2020 Reading Recap
So, I went into quarantine early and stayed there. It's been isolating but there's been one upshot, which is that I did a ton of reading. A TON. More than I've ever read before. I'm quite proud of myself of course but I saw someone with 700 books on Goodreads so there's always someone.
My actual goal was 230 books, which I reached in October-ish. I read three long series (well, almost done with the third) that really contributed to my numbers. I read some new authors but as of today I still haven't finished the annotated Emma. It's by my bed but under all my migraine stuff...which is probably why I haven't picked it up.
I think next year I'll probably keep the goal around 230 or 200 even. I have fewer long series and fewer re-reads so I'll probably go slower next year.
2015 was my oddity year but I can usually read 200 books easily, but 250+ tends to be a stretch.
Anyways, I read a bunch of books across genres. Mostly mysteries of course. One of the new to me authors was Emma Kavanaugh and her book, The Missing Hours. I thought it was pretty interesting.
I've read all (but the very last book) in Rhys Bowen's Her Royal Spyness series. I think its such a fun romp through the 1930s. I've read thirteen of them and they really are fun. They're cozy, which normally drive me insane, and there are moments, but I've enjoyed them immensely. I don't think I've reviewed them at all so I might do batch reviews as it's a long series, or just the first one or two. Or maybe all of them. It follows a penniless relation to the royal family, her friends, family, and intended love interest. She's often embroiled in a murder (like, she stumbles upon one) but sometimes is sent places by the Queen/King for small reasons (once was sent to collect a snuffbox).
The three classics I did manage to read this year were Dracula by Bram Stoker (a favorite), Gulliver's Travels by Jonathan Swift, and Treasure Island by Robert Louis Stevenson. I somehow have multiple copies of Treasure Island, which is odd as I don't like it all that much.
Alex Dahl's The Boy At The Door was brilliant. Dahl might be a new favorite author. The book was creepy and well done. The main character is technically unlikable but still...I liked her. I think that's really hard to do. Nordic Noir is not always my strong suite but I've done better with the lady writers (less rape to be honest). Another author I've read is Sara Blaedel. I've read her Louise Rick series out of order, but in the random order of when my local indie orders them. The translation on the series is excellent. Another favorite is Camilla Lackberg, but I didn't read any of her books this past year.
The second Charlaine Harris series I read was her Aurora Teagarden. The Hallmark show is based off of it. I will say that I think that this has cemented (after what...thirty books?!) that Harris is not really for me. On the other side of my likes is Sharyn McCrumb. I love her works. I have most of her ballads (if not all of them) and I'm missing one of her Elizabeth McPherson books. I read a few of McCrumb's books this year, my favorite of the group being Highland Laddie Gone. I think her McPherson books are a treat but if you only read one McCrumb, pick one of her ballads (She Walks These Hills is a favorite).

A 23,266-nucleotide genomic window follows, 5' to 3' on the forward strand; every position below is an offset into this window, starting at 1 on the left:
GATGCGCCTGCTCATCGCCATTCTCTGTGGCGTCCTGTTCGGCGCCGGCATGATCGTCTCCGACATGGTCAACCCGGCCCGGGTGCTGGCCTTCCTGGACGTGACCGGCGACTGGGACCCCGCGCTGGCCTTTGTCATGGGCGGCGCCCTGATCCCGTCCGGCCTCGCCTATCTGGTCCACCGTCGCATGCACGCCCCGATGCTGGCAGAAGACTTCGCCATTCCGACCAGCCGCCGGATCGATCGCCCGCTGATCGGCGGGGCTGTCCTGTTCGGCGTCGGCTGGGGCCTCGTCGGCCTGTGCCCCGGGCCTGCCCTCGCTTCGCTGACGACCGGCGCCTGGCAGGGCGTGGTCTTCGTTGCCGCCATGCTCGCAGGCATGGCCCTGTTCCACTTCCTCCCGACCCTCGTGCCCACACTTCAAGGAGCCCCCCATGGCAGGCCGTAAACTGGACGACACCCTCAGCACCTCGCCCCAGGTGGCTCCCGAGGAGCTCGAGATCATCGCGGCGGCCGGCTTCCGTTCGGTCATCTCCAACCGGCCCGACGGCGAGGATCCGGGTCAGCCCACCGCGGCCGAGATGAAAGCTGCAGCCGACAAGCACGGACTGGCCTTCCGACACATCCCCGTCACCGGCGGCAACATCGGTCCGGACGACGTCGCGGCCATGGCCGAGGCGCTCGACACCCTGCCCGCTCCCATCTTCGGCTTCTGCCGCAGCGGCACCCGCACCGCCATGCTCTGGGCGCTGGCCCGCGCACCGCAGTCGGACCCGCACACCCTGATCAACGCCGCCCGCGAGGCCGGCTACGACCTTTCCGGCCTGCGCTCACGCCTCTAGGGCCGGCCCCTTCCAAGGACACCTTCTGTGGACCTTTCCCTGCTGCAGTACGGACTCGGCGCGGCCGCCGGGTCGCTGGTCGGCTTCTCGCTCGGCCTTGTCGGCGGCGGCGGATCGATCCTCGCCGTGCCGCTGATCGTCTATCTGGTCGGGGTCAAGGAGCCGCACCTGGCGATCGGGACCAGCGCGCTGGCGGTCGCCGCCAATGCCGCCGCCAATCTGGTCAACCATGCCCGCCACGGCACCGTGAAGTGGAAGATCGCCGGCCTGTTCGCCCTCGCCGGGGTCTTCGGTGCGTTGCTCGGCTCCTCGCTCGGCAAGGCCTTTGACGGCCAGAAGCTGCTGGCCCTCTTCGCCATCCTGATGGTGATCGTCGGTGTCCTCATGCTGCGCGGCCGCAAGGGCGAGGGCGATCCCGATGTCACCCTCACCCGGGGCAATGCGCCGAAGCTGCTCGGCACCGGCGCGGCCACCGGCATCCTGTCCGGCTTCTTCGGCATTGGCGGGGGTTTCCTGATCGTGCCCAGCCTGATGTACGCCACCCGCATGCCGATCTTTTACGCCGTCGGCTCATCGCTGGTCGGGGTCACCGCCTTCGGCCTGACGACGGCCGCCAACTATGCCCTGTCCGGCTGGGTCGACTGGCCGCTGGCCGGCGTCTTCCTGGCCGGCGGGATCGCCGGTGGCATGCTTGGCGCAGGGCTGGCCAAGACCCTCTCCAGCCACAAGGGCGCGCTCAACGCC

I picked up Stephanie P. Watts' No One Is Coming To Save Us, which promised shades of The Great Gatsby (a favorite). I see how they got there but I wish they hadn't as it actually detracted from Watt's story. I liked it more once I divorced the Gatsby allusion but I think it needed more editing, otherwise it was a good read. Another book I read was Dead in Dublin by Catie Murphy. It's set in Ireland and follows an American émigré. It's a cozy mystery which is not my normal jam, but I liked it enough and bought the second book to continue on.
I went back a few times to Murder in the Bayou, which is also one of most visited posts (go figure, I assumed it would be one where I called someone a twatwaffle). Ethan Brown's book is hard to get through in one setting, so I read it over a few days. Other nonfiction that I enjoyed this year was Sex With Kings by Eleanor Herman, American Predator by Maureen Callahan (about a serial killer named Israel Keyes), How the Scots Invented the Modern World by Arthur Herman (Scottish philosophy and education), and The Killer of Little Shepherds by Douglas Starr (about a French serial killer at the turn of the century, and how the forensics/law shaped modern techniques).
What I'm in the middle of now:
Well, that's this years review! I read a lot. Some were great some some weren't so fabulous. You've got to see the positive of quarantine...which is reading goals being smashed. Which is good because I've legit gained quarantine weight (not a goal) and started a new regime to get back on track. I keep getting distracted by tacos.
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